Custom browser-compatible format

Can bundles use a custom module loader?

Person in shorts with blue hair walking left


Some older browsers don’t support ECMAScript modules or dynamic import, which are fundamental to code splitting and lazy loading. Despite the decline in usage of these browsers, some developers still have to support them. While it is possible to polyfill ECMAScript modules in these browsers to a large extent, doing so can incur performance overhead. In cases where performance and compatibility are paramount, a custom custom format like AMD or proprietary loader like Webpack’s runtime can be used.

The Test

This test bundles three JavaScript modules: an entry module with a dependency, and a dynamically imported module that will be code-splitted. Each build tool is configured to use either its built-in custom module format or the most popular custom module format for that tool.


import { logCaps } from './utils.js';

async function main() {
  const { exclaim } = await import('./exclaim.js');
  logCaps(exclaim('This is index'));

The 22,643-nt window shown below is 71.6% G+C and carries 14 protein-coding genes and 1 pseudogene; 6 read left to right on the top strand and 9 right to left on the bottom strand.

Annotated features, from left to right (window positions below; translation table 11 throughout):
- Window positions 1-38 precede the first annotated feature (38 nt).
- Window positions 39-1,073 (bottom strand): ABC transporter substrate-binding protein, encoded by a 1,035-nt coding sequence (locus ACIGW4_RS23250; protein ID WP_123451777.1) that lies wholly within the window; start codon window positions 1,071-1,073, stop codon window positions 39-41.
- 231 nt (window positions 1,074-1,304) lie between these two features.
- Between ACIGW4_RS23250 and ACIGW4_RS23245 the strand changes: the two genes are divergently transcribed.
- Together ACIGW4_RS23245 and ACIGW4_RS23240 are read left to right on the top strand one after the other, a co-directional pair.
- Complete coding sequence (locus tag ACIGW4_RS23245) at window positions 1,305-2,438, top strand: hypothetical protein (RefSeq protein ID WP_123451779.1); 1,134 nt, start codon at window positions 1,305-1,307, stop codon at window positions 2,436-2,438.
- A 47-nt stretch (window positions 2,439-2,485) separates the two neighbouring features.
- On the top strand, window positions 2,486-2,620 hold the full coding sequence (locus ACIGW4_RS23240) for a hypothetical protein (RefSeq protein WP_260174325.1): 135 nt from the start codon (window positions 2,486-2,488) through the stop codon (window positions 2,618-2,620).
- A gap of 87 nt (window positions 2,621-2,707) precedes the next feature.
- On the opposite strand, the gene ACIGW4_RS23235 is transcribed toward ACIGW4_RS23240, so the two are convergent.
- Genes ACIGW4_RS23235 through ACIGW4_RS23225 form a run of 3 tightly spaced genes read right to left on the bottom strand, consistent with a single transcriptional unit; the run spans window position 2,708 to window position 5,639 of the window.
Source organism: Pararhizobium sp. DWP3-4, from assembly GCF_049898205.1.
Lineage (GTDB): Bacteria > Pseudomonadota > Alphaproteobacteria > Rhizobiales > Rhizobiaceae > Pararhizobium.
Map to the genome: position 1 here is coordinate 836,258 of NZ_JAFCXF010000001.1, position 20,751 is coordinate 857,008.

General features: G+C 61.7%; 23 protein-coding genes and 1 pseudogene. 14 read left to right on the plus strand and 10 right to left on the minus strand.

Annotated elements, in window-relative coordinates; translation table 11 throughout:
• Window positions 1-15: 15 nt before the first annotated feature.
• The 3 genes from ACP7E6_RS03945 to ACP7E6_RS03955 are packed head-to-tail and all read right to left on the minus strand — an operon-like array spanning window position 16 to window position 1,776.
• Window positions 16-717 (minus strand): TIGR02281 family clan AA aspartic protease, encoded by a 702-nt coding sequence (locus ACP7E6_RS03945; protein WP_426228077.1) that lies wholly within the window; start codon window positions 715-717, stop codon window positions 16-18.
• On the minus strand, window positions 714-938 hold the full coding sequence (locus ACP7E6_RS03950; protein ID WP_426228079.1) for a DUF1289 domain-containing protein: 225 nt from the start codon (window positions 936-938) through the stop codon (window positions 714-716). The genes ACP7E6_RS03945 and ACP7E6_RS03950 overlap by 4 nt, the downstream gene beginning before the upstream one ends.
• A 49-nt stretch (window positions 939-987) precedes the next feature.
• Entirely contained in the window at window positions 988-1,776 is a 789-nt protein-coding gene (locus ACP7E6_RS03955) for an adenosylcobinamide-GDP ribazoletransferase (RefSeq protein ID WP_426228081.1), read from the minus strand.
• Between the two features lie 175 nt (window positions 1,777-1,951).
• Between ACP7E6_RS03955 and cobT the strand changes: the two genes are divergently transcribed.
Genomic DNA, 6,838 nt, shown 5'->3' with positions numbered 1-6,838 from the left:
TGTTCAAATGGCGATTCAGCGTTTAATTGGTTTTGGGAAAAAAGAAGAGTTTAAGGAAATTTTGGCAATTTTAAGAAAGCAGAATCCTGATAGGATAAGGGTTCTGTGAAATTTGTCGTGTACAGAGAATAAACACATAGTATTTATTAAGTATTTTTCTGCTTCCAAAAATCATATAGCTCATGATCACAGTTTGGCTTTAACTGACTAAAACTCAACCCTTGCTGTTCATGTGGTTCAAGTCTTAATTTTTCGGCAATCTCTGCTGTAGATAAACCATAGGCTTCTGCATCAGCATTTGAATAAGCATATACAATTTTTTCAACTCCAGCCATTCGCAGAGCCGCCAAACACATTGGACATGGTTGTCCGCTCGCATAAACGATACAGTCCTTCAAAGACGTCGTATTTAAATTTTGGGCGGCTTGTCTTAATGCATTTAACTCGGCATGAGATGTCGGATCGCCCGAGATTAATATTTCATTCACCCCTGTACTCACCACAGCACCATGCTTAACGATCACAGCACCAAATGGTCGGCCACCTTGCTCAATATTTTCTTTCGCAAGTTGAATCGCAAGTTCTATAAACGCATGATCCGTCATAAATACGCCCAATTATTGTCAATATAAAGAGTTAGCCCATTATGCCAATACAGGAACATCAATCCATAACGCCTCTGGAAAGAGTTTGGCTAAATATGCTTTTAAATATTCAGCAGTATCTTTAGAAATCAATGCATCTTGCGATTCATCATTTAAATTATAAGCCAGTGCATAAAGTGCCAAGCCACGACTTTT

export function logCaps(msg) {


export function exclaim(msg) {
  return msg + '!';

The result should be two bundles: an entry bundle containing the code from index.js and utils.js, and another containing exclaim.js. The second bundle should be dynamically loaded by the custom module format's runtime implementation when main() is called.



Browserify's default behavior is to take CommonJS modules and bundle them to run in a browser. However, all require() are inlined and there doesn’t seem to be de-facto standard on how to do dynamic require().


This is the default behavior for Parcel, where it compiles to a CommonJS-like format with a custom loader.


Rollup supports RequireJS and SystemJS out of the box.


Webpack's default output format is a custom browser-based runtime. This enables it to perform dynamic module loading in all browsers, and is the means by which Webpack implements its cross-bundle dependency sharing.